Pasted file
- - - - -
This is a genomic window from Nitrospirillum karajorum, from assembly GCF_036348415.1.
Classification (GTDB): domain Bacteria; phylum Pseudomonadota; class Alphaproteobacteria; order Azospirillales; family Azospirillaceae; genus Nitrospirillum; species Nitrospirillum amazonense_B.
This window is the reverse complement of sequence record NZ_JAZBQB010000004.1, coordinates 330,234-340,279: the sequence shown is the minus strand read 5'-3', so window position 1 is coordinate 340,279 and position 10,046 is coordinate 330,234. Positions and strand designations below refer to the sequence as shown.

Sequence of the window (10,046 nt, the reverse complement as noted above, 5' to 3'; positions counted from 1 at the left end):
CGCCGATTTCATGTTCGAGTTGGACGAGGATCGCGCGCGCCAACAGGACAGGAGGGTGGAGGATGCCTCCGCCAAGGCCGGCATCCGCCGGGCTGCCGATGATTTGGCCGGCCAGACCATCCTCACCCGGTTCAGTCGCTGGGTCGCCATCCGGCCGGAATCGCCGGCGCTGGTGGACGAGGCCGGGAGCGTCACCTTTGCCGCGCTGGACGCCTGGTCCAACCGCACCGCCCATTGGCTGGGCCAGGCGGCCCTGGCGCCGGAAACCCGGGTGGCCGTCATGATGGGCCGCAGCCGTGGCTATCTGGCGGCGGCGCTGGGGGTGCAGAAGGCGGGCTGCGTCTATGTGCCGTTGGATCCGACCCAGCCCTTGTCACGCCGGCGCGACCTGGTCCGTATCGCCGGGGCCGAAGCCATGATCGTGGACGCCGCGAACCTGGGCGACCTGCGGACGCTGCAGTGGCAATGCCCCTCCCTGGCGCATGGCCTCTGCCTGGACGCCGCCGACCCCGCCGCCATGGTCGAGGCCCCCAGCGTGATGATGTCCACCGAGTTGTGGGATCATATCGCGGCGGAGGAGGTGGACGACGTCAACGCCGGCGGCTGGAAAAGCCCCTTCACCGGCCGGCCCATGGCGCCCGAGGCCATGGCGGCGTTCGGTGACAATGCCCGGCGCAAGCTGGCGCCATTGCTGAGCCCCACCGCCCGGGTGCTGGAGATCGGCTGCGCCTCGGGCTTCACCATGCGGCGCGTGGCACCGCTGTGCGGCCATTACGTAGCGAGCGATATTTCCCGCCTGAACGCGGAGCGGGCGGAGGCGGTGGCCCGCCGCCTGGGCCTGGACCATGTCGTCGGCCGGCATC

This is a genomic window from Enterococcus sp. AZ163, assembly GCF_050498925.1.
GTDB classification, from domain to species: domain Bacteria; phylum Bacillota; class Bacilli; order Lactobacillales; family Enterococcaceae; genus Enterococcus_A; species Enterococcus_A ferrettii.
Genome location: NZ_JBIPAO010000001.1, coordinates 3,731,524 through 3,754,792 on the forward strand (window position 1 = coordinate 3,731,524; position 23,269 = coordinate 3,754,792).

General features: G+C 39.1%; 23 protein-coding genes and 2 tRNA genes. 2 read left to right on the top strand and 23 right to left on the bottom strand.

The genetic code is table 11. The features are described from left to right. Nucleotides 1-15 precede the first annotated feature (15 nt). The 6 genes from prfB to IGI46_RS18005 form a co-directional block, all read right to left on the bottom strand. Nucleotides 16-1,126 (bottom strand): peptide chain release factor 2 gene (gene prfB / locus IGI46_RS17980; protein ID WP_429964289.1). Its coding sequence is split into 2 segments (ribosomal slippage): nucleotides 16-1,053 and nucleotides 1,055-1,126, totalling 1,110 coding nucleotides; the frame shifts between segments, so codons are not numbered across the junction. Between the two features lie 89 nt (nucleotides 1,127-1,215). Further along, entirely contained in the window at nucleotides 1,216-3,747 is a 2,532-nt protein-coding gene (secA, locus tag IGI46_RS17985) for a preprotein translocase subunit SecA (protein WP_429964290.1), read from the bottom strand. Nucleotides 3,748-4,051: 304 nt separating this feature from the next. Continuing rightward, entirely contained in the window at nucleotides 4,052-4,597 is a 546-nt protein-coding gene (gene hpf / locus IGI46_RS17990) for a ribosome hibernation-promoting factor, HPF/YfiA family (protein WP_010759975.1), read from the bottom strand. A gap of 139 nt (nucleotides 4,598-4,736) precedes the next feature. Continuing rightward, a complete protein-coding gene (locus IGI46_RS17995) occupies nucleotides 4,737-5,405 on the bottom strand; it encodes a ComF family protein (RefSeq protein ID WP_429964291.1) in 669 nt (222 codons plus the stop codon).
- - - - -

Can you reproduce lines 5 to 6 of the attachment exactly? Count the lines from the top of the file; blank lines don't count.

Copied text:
CGCCGATTTCATGTTCGAGTTGGACGAGGATCGCGCGCGCCAACAGGACAGGAGGGTGGAGGATGCCTCCGCCAAGGCCGGCATCCGCCGGGCTGCCGATGATTTGGCCGGCCAGACCATCCTCACCCGGTTCAGTCGCTGGGTCGCCATCCGGCCGGAATCGCCGGCGCTGGTGGACGAGGCCGGGAGCGTCACCTTTGCCGCGCTGGACGCCTGGTCCAACCGCACCGCCCATTGGCTGGGCCAGGCGGCCCTGGCGCCGGAAACCCGGGTGGCCGTCATGATGGGCCGCAGCCGTGGCTATCTGGCGGCGGCGCTGGGGGTGCAGAAGGCGGGCTGCGTCTATGTGCCGTTGGATCCGACCCAGCCCTTGTCACGCCGGCGCGACCTGGTCCGTATCGCCGGGGCCGAAGCCATGATCGTGGACGCCGCGAACCTGGGCGACCTGCGGACGCTGCAGTGGCAATGCCCCTCCCTGGCGCATGGCCTCTGCCTGGACGCCGCCGACCCCGCCGCCATGGTCGAGGCCCCCAGCGTGATGATGTCCACCGAGTTGTGGGATCATATCGCGGCGGAGGAGGTGGACGACGTCAACGCCGGCGGCTGGAAAAGCCCCTTCACCGGCCGGCCCATGGCGCCCGAGGCCATGGCGGCGTTCGGTGACAATGCCCGGCGCAAGCTGGCGCCATTGCTGAGCCCCACCGCCCGGGTGCTGGAGATCGGCTGCGCCTCGGGCTTCACCATGCGGCGCGTGGCACCGCTGTGCGGCCATTACGTAGCGAGCGATATTTCCCGCCTGAACGCGGAGCGGGCGGAGGCGGTGGCCCGCCGCCTGGGCCTGGACCATGTCGTCGGCCGGCATC

This is a genomic window from Enterococcus sp. AZ163, assembly GCF_050498925.1.